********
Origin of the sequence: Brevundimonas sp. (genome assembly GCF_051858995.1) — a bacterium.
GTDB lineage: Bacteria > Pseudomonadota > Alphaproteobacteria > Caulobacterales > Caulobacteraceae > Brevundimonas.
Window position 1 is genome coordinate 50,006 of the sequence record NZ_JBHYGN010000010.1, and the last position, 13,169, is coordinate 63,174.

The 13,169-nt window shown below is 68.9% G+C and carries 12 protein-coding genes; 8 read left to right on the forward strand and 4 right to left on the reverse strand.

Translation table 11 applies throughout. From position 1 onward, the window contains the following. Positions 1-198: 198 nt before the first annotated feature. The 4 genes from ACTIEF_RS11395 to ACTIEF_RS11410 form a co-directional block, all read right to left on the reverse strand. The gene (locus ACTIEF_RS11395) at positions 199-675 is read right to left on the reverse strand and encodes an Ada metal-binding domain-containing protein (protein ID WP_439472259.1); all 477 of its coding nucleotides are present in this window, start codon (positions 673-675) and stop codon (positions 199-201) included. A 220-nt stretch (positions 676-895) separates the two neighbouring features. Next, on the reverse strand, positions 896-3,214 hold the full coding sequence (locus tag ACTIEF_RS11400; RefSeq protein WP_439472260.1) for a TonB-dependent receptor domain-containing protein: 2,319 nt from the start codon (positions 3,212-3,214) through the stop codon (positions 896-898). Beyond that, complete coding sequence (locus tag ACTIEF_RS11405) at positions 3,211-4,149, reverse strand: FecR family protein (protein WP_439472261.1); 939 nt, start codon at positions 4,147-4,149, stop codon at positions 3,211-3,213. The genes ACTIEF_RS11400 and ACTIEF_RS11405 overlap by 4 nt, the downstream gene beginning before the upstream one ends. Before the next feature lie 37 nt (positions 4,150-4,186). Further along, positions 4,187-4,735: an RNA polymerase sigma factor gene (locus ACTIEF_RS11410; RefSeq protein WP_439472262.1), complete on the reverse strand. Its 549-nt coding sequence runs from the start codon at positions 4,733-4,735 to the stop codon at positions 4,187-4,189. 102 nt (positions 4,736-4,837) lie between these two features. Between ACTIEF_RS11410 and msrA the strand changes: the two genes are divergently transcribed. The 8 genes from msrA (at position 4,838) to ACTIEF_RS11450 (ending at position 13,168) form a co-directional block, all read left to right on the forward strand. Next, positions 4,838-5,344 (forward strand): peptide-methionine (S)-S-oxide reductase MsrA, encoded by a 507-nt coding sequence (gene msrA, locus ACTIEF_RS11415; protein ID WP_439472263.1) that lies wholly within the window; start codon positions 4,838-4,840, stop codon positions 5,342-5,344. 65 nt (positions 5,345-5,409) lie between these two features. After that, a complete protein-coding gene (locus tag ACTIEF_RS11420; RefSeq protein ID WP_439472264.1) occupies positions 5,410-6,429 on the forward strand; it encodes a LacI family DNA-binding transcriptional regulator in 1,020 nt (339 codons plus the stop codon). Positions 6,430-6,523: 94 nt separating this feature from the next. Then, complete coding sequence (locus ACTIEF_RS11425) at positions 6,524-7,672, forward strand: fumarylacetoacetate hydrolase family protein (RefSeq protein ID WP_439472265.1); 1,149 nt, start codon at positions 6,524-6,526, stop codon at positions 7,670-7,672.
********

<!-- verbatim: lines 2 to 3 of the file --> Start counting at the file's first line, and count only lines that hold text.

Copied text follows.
GTDB lineage: Bacteria > Pseudomonadota > Alphaproteobacteria > Caulobacterales > Caulobacteraceae > Brevundimonas.
Window position 1 is genome coordinate 50,006 of the sequence record NZ_JBHYGN010000010.1, and the last position, 13,169, is coordinate 63,174.